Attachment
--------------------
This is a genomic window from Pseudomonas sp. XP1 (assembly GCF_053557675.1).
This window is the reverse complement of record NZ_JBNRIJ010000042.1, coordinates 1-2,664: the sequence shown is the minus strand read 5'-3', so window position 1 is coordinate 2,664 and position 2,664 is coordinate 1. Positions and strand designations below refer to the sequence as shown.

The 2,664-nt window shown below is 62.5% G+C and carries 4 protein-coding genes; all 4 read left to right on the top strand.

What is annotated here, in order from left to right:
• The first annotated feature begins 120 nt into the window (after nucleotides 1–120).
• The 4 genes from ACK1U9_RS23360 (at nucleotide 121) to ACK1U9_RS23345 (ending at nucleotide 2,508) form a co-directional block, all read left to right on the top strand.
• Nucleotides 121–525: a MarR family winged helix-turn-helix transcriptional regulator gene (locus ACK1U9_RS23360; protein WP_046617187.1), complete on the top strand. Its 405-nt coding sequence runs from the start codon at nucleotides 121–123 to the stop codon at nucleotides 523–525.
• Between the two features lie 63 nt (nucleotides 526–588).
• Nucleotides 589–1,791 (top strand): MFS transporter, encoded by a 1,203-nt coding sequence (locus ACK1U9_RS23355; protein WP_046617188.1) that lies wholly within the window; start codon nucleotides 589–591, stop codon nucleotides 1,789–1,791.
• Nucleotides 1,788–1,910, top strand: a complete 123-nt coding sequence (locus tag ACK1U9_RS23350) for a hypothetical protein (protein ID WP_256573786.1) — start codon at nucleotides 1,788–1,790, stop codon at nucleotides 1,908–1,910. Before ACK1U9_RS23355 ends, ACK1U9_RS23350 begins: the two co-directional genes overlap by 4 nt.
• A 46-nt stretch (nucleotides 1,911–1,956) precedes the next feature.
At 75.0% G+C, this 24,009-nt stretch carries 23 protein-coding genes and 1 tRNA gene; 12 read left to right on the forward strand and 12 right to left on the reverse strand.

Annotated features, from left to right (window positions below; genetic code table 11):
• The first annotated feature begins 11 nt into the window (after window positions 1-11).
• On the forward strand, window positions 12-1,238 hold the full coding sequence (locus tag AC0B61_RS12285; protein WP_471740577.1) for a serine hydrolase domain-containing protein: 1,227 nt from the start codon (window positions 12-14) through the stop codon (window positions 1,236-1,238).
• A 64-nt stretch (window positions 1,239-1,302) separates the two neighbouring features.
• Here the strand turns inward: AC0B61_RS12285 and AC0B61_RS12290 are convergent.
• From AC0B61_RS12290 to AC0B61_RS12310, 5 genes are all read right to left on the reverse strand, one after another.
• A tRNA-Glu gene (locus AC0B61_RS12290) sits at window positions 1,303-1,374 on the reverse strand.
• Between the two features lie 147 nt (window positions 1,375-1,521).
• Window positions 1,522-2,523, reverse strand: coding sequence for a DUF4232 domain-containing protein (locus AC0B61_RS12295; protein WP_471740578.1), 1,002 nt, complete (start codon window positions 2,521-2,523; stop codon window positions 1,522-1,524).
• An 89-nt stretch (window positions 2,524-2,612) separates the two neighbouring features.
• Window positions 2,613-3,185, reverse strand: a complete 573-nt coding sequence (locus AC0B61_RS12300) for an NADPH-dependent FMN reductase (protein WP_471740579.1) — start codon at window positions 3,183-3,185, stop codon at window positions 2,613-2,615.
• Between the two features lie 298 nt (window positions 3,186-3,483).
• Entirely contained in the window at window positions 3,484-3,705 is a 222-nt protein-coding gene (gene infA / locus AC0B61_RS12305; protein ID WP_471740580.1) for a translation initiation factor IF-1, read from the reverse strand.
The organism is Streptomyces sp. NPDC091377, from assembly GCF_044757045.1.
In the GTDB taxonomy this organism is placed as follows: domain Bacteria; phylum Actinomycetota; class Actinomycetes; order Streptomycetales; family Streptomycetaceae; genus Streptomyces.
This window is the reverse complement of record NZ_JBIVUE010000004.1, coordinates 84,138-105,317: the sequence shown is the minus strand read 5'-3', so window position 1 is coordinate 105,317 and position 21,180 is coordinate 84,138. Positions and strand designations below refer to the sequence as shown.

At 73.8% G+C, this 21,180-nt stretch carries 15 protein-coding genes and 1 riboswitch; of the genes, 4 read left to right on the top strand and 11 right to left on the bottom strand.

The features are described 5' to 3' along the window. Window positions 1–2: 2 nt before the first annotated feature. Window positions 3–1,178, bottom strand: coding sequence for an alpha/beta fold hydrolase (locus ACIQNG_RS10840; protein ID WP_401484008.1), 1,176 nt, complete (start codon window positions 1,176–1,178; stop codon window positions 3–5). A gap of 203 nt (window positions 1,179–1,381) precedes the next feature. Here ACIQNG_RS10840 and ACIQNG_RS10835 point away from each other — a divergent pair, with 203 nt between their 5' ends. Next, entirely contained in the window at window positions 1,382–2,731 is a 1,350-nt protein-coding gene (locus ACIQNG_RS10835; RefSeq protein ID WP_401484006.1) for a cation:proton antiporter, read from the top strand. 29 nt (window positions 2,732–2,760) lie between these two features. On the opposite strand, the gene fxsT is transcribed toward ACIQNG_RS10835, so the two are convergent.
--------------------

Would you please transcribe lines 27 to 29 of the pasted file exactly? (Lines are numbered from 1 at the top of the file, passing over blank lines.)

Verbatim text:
In the GTDB taxonomy this organism is placed as follows: domain Bacteria; phylum Actinomycetota; class Actinomycetes; order Streptomycetales; family Streptomycetaceae; genus Streptomyces.
This window is the reverse complement of record NZ_JBIVUE010000004.1, coordinates 84,138-105,317: the sequence shown is the minus strand read 5'-3', so window position 1 is coordinate 105,317 and position 21,180 is coordinate 84,138. Positions and strand designations below refer to the sequence as shown.

At 73.8% G+C, this 21,180-nt stretch carries 15 protein-coding genes and 1 riboswitch; of the genes, 4 read left to right on the top strand and 11 right to left on the bottom strand.